On day 1, 3 and 5, each of the 20 rats of a third cohort (12 lesioned and 8 shams) was placed in a conditioning box. The houselight was turned on and two minutes later, a single foot shock (2 s, 0.5 mA) was delivered. After an extra 2 min period the houselight was turned off and the animal was returned to its home cage. During the days following conditioning (that is day 2, 4 and 6), the animal was returned to the chamber for a 4 min test session during which only the houselight was lit. Shock reactivity, USV and freezing behavior during conditioning or post-conditioning sessions were later manually quantified from recordings. For assessment of shock reactivity, 2 lines divided the chamber in four equal squares and the number of times the basis of the tail crossed the lines during shock was manually counted. The percent time freezing was calculated based on the number of times rats were found completely immobile at 5-s spaced monitoring on the total number of observations.

All measures were analyzed using a 2-way mixed analysis of variance (ANOVA) with group (Sham control and STN lesioned) as between subject factor and sessions as within subject factor (repeated measures). For qualitative analysis of 22 kHz USVs the duration of all post shock 22 kHz USVs were determined using Avisoft SAS Lab Pro software and their distribution compared between Sham and STN lesioned animals using Khi2. The paucity of ultrasonic vocalizations over test sessions (day 2, 4 and 6) could not allow similar analysis.

Histological Assessment

At the end of the experiments, rats were euthanized with pentobarbital sodium (Dolethal, Vetoquinol, Lure, France, 73 mg/mL, 1.5 mL i.p.). Their brains were removed, frozen in isopentane (Sigma-Aldrich) and kept at −80°C; they were then sectioned coronally at 50 μm thickness in a cryostat. Sections were later stained with Cresyl Violet (Fluka-Chemika).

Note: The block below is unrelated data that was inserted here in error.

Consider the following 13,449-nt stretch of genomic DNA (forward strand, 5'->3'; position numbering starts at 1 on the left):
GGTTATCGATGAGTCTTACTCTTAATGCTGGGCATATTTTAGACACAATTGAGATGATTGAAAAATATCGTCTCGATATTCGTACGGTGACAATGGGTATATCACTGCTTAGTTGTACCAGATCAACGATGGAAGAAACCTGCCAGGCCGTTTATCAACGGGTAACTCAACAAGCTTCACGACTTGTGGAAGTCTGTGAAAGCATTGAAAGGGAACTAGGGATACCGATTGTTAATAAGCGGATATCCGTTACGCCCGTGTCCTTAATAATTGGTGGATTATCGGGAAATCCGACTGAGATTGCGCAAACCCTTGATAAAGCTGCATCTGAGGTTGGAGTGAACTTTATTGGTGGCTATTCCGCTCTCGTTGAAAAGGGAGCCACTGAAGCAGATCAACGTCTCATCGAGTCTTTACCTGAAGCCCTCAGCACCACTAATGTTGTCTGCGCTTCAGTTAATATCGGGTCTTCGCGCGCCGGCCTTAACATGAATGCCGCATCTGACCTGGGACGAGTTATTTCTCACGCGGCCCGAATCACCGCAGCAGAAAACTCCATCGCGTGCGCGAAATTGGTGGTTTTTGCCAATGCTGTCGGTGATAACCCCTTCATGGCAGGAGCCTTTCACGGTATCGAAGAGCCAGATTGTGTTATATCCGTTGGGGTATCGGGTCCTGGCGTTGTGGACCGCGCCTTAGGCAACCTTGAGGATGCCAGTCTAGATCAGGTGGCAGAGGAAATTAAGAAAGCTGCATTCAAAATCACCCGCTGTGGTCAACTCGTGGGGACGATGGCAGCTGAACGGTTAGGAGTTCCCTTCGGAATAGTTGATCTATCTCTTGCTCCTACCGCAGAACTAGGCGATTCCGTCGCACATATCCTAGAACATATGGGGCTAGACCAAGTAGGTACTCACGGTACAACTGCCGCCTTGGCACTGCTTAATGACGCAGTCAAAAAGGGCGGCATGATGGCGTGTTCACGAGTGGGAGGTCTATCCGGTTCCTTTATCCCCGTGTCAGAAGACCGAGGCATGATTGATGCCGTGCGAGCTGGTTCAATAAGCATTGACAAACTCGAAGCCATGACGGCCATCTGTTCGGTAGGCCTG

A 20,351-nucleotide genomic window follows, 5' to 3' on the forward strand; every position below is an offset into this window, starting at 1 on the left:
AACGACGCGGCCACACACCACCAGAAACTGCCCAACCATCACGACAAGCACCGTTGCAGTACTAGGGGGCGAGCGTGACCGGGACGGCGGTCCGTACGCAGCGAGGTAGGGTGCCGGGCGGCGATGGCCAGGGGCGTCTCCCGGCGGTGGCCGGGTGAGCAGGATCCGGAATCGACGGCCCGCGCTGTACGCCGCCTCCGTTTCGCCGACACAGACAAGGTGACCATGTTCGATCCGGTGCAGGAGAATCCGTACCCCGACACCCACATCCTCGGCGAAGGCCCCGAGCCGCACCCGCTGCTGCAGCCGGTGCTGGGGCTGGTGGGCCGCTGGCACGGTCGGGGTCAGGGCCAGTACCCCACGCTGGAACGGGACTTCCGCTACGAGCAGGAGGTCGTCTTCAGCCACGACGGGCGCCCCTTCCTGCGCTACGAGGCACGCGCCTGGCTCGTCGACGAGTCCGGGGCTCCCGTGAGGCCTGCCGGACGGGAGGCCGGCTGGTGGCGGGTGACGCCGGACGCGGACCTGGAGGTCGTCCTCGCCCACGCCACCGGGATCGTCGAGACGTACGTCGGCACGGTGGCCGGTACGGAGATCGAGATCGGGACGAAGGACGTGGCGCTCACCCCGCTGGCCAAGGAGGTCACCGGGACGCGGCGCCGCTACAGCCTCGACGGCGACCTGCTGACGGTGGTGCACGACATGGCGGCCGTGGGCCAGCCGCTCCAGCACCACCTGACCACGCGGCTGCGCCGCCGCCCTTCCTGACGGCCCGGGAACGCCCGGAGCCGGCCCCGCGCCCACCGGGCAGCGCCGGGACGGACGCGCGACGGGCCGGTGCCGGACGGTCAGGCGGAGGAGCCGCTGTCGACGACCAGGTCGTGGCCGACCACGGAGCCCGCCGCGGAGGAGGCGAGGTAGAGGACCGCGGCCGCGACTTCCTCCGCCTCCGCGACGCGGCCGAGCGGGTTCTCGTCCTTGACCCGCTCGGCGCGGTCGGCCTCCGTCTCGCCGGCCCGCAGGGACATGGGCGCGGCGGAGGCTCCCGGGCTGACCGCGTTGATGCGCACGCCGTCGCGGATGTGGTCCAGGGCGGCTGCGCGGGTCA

Results

Histology

The sites and extent of lesions were characterized by a neuronal loss and associated gliosis and are illustrated in Figure 1. In total, 9 out of the 38 rats were excluded from the STN lesioned group for unsatisfactory lesions, being either too restricted or outside the STN.

FIGURE 1
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Figure 1. Left panel: schematic representations of the subthalamic lesions on standardized sections of the rat brain. The numbers adjoining each section refer to distances from bregma (adapted from Paxinos and Watson, 2005).

Experiment 1: Reactivity to Neutral Affective Stimulus: Novelty Induced Place Preference (NIPP)

STN lesioned and Sham control groups spent more time in the novel compartment than in any of the other compartments [differences between compartment F(2,36) = 54; p < 0.001] but at similar levels [no interaction < compartment > x < group > F(2,36) < 1; NS] (Figure 2, upper panel). No difference was observed between groups in the number of entries into the different compartments [group effect F(1,36) < 1, NS] (Figure 2, bottom panel).

FIGURE 2
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Figure 2. Mean ± SEM of the time spent (upper panel) and total number of entries (lower panel) in the different compartments over 15 min of sham Control (white histograms s, n = 10) or STN lesioned animals (black dots, n = 13). “a”: Fisher’s LSD p < 0.05.

Experiment 2: Affective Responses to Hedonic Stimuli: Taste Reactivity to Sucrose

During the taste reactivity test, one sham and two lesioned rats were excluded due to failure of the intra-oral fistula. For the remaining animals, increasing the concentration of sucrose increased the number of tongue protrusions (Figure 3A), while decreasing the relative low number of aversive responses to the infusion of the substance (Figure 3B) [Concentration effect F(2,30) = 7.2; p < 0.01] and F(2,30) = 6.9; p < 0.05 respectively]. STN lesioned rats showed however blunted hedonic responses whatever the concentration used when compared to sham animals [Group effect F(1,30) = 5.7; p < 0.05], while presenting unaffected aversive responses [Group effect F(1,30) < 1; NS].

FIGURE 3
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Figure 3. Mean ± SEM of square root transformed number of hedonic (tongue protrusion, upper panel) and aversive (nose rubbing, wet dog shakes and gapes, bottom panel) responses to intra-oral passive infusion of increasing concentrations of sucrose for 9 animals per group (sham: white histograms; lesioned rats : black histograms). “*” Repeated ANOVA Main effect of group p < 0.05.